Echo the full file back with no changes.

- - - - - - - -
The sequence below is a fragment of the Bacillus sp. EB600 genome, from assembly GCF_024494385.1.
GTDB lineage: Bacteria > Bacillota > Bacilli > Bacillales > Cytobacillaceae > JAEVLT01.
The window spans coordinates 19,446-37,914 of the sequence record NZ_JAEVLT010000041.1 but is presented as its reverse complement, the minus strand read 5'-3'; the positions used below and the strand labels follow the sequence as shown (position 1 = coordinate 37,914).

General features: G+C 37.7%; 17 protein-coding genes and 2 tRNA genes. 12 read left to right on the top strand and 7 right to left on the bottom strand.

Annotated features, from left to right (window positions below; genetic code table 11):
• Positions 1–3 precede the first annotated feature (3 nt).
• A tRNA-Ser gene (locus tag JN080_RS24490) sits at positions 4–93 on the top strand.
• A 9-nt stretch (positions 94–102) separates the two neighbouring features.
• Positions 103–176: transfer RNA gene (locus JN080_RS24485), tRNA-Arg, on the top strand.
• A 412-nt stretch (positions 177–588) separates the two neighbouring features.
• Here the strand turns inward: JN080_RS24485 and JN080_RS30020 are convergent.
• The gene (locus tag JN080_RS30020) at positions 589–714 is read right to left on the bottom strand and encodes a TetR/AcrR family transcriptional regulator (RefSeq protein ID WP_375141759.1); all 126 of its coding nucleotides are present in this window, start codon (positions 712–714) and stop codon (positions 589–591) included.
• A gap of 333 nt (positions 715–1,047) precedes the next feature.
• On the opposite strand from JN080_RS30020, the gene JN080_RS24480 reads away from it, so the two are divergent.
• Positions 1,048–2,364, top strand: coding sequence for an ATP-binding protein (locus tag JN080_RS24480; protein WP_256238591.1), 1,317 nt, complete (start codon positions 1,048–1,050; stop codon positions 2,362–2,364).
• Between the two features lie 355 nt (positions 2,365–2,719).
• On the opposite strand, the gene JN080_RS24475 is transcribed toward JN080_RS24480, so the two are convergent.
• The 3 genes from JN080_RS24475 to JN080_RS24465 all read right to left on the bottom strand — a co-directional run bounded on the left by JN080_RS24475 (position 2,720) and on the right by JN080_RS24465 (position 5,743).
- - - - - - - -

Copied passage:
The sequence below is a fragment of the Bacillus sp. EB600 genome, from assembly GCF_024494385.1.
GTDB lineage: Bacteria > Bacillota > Bacilli > Bacillales > Cytobacillaceae > JAEVLT01.
The window spans coordinates 19,446-37,914 of the sequence record NZ_JAEVLT010000041.1 but is presented as its reverse complement, the minus strand read 5'-3'; the positions used below and the strand labels follow the sequence as shown (position 1 = coordinate 37,914).

General features: G+C 37.7%; 17 protein-coding genes and 2 tRNA genes. 12 read left to right on the top strand and 7 right to left on the bottom strand.

Annotated features, from left to right (window positions below; genetic code table 11):
• Positions 1–3 precede the first annotated feature (3 nt).
• A tRNA-Ser gene (locus tag JN080_RS24490) sits at positions 4–93 on the top strand.
• A 9-nt stretch (positions 94–102) separates the two neighbouring features.
• Positions 103–176: transfer RNA gene (locus JN080_RS24485), tRNA-Arg, on the top strand.
• A 412-nt stretch (positions 177–588) separates the two neighbouring features.
• Here the strand turns inward: JN080_RS24485 and JN080_RS30020 are convergent.
• The gene (locus tag JN080_RS30020) at positions 589–714 is read right to left on the bottom strand and encodes a TetR/AcrR family transcriptional regulator (RefSeq protein ID WP_375141759.1); all 126 of its coding nucleotides are present in this window, start codon (positions 712–714) and stop codon (positions 589–591) included.
• A gap of 333 nt (positions 715–1,047) precedes the next feature.
• On the opposite strand from JN080_RS30020, the gene JN080_RS24480 reads away from it, so the two are divergent.
• Positions 1,048–2,364, top strand: coding sequence for an ATP-binding protein (locus tag JN080_RS24480; protein WP_256238591.1), 1,317 nt, complete (start codon positions 1,048–1,050; stop codon positions 2,362–2,364).
• Between the two features lie 355 nt (positions 2,365–2,719).
• On the opposite strand, the gene JN080_RS24475 is transcribed toward JN080_RS24480, so the two are convergent.
• The 3 genes from JN080_RS24475 to JN080_RS24465 all read right to left on the bottom strand — a co-directional run bounded on the left by JN080_RS24475 (position 2,720) and on the right by JN080_RS24465 (position 5,743).